January 15th, 2009, was the day that a US Airways A320 aircraft landed on the Hudson. Of course, this was a crash landing, but thanks to the pilots’ skills and response, all 150 passengers and five crew survived. This article takes a look at the events that day and what has happened since.
US Airways 1549
US Airways 1549 (or to use its callsign, Cactus 1549) was scheduled from La Guardia, New York City to Charlotte, North Carolina on the afternoon of January 15th, 2009.
The flight was operated by an Airbus A320-214 (registration N106US), powered by two General Electric CFM56 engines. This was delivered new to US Airways in August 1999. In charge of the flights was Captain Chesley Sullenberger – affectionately known as Sully – with first officer Jeffrey Skiles.
Both these men had vast amounts of flying experience. Chelsey Sullenberger is a former military pilot with total flying hours of almost 20,000 at the time of the accident, including 4,756 hours on the A320. Jeffrey Skiles had only 37 hours on the A320 as a newly transferred pilot to the type but over 20,000 flying hours in total.
What happened after take-off?
The pre-flight and initial take-off run was normal. Early in the climb, the aircraft hit a flock of birds (Canada geese), so significantly it obscured the pilots’ windscreen view. This was at a height of just under 3,000 feet and a distance of around 4.5 miles from the airport.
Almost immediately, both engines shut down, but the aircraft continued climbing for a further 19 seconds, then entered a glide descent as the pilots responded. Captain Sullenberger took control of the aircraft and started the APU (Skiles had flown the take-off), whilst Skiles attempted to restart the engines. Sullenberger made a mayday call 22 seconds after the strike, calmly reporting:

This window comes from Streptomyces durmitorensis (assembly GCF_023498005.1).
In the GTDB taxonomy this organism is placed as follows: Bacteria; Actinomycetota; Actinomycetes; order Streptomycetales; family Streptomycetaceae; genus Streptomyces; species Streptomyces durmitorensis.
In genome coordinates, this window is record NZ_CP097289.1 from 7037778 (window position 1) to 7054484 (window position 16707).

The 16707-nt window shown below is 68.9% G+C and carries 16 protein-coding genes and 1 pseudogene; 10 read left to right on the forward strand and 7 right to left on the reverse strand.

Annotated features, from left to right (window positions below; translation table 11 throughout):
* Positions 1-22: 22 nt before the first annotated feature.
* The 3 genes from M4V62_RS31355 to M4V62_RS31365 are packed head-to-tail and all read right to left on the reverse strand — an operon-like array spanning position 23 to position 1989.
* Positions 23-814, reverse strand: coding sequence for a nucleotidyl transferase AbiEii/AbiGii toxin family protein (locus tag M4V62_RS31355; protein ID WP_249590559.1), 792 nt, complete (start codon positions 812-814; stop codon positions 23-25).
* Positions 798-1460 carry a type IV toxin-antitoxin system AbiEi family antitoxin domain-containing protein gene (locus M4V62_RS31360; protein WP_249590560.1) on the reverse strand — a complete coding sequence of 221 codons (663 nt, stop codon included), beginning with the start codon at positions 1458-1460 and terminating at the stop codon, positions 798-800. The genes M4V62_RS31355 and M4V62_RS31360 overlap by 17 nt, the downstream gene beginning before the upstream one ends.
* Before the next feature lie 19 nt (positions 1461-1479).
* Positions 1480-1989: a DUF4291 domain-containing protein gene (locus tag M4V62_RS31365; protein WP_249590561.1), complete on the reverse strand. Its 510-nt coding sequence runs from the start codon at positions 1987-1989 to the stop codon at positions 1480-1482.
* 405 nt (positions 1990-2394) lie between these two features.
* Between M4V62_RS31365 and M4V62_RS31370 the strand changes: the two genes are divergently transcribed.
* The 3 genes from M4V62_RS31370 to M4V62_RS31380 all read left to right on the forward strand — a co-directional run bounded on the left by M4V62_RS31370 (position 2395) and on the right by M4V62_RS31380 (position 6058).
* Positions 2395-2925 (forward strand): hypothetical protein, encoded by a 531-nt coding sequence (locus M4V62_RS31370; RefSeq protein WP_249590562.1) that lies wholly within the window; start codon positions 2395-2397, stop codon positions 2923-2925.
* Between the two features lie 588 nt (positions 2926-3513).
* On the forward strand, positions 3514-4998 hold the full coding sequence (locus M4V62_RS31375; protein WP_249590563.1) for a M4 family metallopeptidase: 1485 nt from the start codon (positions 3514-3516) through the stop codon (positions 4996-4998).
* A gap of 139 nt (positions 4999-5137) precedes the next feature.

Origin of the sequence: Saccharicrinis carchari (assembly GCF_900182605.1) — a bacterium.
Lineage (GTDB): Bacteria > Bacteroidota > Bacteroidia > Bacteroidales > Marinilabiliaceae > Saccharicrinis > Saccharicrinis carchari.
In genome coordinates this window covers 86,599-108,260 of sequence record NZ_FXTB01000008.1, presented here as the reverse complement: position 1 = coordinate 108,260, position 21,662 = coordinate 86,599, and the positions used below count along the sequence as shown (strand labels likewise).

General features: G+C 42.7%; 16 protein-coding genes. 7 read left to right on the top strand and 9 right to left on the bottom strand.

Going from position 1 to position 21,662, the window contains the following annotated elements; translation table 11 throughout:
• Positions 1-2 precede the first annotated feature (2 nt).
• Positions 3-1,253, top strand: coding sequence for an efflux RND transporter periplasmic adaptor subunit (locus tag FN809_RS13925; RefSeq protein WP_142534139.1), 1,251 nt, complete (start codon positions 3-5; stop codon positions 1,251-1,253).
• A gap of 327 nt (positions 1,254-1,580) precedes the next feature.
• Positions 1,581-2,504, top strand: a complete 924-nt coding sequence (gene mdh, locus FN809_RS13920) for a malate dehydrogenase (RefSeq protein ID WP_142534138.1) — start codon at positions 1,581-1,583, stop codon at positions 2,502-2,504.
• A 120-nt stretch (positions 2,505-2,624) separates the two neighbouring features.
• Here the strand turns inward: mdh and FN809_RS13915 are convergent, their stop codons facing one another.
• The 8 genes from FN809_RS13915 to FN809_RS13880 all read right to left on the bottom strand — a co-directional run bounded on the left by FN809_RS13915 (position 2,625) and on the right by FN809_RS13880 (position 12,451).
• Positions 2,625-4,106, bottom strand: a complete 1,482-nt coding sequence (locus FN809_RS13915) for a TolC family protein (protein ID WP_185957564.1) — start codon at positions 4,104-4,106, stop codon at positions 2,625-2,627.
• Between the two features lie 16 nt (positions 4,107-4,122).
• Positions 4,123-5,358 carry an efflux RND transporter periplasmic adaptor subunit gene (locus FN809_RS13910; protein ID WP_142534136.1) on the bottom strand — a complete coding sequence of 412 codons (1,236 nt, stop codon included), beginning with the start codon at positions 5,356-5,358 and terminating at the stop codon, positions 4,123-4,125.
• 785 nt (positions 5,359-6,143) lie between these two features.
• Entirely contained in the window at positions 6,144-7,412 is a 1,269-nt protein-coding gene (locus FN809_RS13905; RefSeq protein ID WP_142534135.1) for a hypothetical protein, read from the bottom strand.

“This is Cactus 1539, hit birds. We’ve lost thrust on both engines. We’re turning back towards LaGuardia.”
Sullenberger initially requested to return to La Guardia. The pilots soon realized this was not possible and requested landing options at Teterboro airport, New Jersey. They were cleared for an approach to runway 1 but quickly responded that they also could not make that and would end up in the Hudson.
You can get a much better idea of what happened to the flight and how the pilots responded by listening to the Air Traffic Control recording (or watching the movie ‘Sully’). The radio audio was released following the investigation and demonstrates the professionalism of the controllers and aircrew. The following clip contains the released audio, along with images from CCTV showing the approach and landing:
Landing on the Hudson
After passing over the George Washington Bridge at just 900 feet, the aircraft ditched in the Hudson at 3:31 pm. The flight had lasted around five minutes.
Such an unpowered water landing is, of course, extremely dangerous, and the success of this justifies the much-used phrase of “miracle on the Hudson.” There are procedures for water landings, or ditching, from manufacturers and regulators, but in practice, these are rare occurrences.
Passengers were evacuated onto the wings and the emergency slides. The evacuation was hampered by water entering the fuselage (caused by an open door at the rear of the cabin, as well as fuselage damage from landing). But it was greatly assisted by the aircraft equipment. By chance, the aircraft was equipped for extended over-water use, meaning there was full life vest provision, and the exit slides could detach to be used as rafts.
The aircraft landed in the North River section of the Hudson, roughly in line with West 50th Street on the New York side and Weehawken on the New Jersey side.
There were several boats close to the ditching side which headed straight out to assist. Two NY Waterway ferries were the first to arrive and immediately started taking passengers onboard. Others, including the Coast Guard, were close behind, and emergency services assembled on the shore. All passengers were removed from the plane and water by 3.55 pm (24 minutes after the ditching).
The crash aftermath and investigation